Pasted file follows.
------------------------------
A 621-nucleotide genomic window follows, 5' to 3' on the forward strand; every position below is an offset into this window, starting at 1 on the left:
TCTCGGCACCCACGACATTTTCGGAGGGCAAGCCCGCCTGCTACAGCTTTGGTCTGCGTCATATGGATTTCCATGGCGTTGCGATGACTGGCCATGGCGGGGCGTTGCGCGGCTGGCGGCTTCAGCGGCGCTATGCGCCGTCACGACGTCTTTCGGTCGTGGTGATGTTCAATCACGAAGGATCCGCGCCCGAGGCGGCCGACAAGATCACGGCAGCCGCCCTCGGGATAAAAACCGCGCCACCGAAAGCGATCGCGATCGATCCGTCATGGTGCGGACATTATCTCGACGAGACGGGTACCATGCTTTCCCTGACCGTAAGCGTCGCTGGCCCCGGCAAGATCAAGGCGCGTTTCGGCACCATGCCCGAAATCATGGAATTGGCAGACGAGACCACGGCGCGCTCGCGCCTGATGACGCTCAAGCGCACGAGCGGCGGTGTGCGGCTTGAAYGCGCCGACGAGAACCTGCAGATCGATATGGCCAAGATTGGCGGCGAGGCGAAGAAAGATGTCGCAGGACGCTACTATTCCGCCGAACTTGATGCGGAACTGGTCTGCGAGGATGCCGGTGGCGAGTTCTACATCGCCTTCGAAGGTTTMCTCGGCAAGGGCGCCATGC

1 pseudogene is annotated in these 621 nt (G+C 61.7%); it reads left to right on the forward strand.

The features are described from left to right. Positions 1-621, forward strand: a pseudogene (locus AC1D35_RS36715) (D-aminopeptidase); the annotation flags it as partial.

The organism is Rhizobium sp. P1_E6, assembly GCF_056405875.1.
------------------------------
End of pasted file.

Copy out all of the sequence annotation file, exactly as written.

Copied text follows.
A 621-nucleotide genomic window follows, 5' to 3' on the forward strand; every position below is an offset into this window, starting at 1 on the left:
TCTCGGCACCCACGACATTTTCGGAGGGCAAGCCCGCCTGCTACAGCTTTGGTCTGCGTCATATGGATTTCCATGGCGTTGCGATGACTGGCCATGGCGGGGCGTTGCGCGGCTGGCGGCTTCAGCGGCGCTATGCGCCGTCACGACGTCTTTCGGTCGTGGTGATGTTCAATCACGAAGGATCCGCGCCCGAGGCGGCCGACAAGATCACGGCAGCCGCCCTCGGGATAAAAACCGCGCCACCGAAAGCGATCGCGATCGATCCGTCATGGTGCGGACATTATCTCGACGAGACGGGTACCATGCTTTCCCTGACCGTAAGCGTCGCTGGCCCCGGCAAGATCAAGGCGCGTTTCGGCACCATGCCCGAAATCATGGAATTGGCAGACGAGACCACGGCGCGCTCGCGCCTGATGACGCTCAAGCGCACGAGCGGCGGTGTGCGGCTTGAAYGCGCCGACGAGAACCTGCAGATCGATATGGCCAAGATTGGCGGCGAGGCGAAGAAAGATGTCGCAGGACGCTACTATTCCGCCGAACTTGATGCGGAACTGGTCTGCGAGGATGCCGGTGGCGAGTTCTACATCGCCTTCGAAGGTTTMCTCGGCAAGGGCGCCATGC

1 pseudogene is annotated in these 621 nt (G+C 61.7%); it reads left to right on the forward strand.

The features are described from left to right. Positions 1-621, forward strand: a pseudogene (locus AC1D35_RS36715) (D-aminopeptidase); the annotation flags it as partial.

The organism is Rhizobium sp. P1_E6, assembly GCF_056405875.1.